The Depression-era law was reportedly outdated and inappropriate for today's thriving economy, in which employers are having difficulty-finding workers due to the tight labor market. Its original purpose seems to have to preserve jobs for younger workers, which is no longer necessary. The unanimous House vote means the legislation will most likely be passed by the Senate and signed into law. Supporters of the bill say it will expand the U.S. labor pool by nearly five percent, and it will also encourage Americans to remain in the work force instead of retiring.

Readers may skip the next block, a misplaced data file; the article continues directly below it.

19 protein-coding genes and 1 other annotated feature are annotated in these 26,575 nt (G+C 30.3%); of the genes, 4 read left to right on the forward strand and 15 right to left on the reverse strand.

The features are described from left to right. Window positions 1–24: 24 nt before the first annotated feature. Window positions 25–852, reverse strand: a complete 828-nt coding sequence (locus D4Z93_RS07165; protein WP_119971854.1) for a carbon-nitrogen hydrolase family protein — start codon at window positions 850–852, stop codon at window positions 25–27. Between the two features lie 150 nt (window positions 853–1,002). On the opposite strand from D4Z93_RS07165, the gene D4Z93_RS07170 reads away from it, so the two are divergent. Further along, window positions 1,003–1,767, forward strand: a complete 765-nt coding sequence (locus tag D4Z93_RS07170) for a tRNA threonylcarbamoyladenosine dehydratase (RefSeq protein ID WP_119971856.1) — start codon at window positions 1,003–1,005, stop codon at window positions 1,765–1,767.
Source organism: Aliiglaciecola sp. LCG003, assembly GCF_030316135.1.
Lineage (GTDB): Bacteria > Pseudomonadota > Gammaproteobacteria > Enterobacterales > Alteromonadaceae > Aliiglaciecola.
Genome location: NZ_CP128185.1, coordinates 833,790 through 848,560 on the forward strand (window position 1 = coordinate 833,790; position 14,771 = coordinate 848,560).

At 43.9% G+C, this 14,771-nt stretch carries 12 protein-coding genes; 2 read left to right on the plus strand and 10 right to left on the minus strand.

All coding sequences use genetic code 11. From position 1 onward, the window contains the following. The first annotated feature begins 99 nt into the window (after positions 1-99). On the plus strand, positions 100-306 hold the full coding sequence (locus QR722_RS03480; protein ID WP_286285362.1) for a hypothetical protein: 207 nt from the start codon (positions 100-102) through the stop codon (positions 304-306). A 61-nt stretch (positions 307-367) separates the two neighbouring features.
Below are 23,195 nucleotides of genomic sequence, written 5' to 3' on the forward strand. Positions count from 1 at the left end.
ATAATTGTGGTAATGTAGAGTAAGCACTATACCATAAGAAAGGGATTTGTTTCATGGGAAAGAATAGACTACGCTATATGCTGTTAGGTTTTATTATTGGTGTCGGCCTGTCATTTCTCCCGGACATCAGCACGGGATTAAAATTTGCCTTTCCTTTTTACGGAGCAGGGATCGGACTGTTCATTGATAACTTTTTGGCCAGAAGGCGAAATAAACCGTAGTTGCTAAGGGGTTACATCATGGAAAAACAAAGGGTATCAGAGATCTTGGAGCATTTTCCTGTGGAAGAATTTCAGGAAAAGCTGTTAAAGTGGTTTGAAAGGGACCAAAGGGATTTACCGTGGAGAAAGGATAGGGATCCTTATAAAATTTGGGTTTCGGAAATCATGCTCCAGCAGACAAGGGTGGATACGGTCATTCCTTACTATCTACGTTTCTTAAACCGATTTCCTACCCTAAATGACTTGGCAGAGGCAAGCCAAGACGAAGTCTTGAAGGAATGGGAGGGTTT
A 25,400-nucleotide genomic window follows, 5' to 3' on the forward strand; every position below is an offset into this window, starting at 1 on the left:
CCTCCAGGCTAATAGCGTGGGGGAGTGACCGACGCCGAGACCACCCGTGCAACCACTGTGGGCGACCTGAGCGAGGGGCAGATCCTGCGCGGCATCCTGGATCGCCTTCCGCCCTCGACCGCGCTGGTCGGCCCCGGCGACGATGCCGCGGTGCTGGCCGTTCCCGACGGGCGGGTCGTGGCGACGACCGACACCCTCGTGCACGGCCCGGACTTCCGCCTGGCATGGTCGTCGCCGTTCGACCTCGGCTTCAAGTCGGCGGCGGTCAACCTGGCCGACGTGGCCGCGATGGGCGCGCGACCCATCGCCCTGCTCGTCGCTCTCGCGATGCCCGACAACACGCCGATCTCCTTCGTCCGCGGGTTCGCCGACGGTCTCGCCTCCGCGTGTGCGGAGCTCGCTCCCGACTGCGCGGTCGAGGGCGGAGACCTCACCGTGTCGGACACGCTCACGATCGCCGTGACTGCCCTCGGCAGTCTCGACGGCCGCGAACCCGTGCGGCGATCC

Under the existing law workers between 65-69 years old would lose $1 in benefits for every $3 they earned above $17,000. Workers 70 and older had no such restrictions under the current law.
House of Representatives voted this week to remove the limit on the amount of money retirees could earn without forfeiting their Social Security retirement benefits. The vote was a rarity, an overwhelming, 422 to 0.